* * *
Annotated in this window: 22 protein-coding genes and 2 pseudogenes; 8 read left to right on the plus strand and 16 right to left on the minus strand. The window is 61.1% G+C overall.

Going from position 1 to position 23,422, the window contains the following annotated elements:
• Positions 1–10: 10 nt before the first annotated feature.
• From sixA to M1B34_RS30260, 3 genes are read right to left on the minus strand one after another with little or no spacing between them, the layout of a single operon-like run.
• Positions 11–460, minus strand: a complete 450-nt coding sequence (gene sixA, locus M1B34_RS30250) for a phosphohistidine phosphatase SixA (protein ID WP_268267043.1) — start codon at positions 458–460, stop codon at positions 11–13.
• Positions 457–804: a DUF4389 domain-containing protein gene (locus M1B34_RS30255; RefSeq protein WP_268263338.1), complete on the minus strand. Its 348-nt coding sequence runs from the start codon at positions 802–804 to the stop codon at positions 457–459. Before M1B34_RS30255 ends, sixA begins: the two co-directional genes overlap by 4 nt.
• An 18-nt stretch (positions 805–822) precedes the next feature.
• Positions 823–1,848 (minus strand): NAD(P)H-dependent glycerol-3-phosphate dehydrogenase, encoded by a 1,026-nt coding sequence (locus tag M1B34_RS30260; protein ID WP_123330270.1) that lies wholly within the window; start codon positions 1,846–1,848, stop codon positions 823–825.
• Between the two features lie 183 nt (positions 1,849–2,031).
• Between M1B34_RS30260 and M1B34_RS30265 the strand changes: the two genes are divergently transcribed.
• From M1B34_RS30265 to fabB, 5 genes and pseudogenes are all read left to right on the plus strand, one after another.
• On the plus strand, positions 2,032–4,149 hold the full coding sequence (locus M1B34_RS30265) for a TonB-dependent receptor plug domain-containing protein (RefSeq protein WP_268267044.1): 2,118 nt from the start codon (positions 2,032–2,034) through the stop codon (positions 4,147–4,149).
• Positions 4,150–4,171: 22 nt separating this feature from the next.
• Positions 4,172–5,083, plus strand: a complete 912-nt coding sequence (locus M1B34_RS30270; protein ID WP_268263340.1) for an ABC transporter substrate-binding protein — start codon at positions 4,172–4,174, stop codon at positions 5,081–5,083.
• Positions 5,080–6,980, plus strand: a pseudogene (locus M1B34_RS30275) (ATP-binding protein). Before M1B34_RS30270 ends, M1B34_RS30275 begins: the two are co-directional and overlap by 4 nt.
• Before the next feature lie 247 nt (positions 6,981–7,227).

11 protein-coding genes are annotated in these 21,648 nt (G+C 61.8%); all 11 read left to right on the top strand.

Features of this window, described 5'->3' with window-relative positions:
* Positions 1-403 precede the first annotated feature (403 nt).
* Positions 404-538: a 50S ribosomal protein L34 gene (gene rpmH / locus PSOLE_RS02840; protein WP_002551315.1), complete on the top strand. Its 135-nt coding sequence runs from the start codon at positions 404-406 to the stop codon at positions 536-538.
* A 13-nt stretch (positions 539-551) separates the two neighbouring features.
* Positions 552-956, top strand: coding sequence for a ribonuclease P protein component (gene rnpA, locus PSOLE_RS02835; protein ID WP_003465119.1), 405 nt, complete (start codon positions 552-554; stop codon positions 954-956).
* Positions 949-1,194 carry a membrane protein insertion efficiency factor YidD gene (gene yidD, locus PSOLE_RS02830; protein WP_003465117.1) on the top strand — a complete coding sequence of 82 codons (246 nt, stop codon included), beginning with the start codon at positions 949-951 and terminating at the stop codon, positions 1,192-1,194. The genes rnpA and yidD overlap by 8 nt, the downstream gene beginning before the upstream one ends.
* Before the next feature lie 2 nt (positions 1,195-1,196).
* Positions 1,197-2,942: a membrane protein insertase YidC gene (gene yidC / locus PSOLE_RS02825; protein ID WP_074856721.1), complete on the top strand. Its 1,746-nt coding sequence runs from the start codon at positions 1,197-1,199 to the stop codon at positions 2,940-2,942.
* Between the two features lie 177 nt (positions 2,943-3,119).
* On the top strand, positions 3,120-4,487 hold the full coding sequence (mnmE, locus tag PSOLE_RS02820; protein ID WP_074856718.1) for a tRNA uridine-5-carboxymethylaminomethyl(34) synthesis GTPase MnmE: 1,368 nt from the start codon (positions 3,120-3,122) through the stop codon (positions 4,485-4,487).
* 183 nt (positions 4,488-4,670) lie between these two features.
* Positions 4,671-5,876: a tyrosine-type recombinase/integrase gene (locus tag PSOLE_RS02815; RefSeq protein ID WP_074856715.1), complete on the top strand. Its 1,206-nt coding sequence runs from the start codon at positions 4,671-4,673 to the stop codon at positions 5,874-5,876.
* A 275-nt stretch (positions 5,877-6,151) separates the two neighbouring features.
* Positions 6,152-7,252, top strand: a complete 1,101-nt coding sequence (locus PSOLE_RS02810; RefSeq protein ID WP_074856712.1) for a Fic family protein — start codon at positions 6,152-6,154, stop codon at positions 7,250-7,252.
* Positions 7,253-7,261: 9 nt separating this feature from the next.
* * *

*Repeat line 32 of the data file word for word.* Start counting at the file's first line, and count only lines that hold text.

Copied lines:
* Positions 7,253-7,261: 9 nt separating this feature from the next.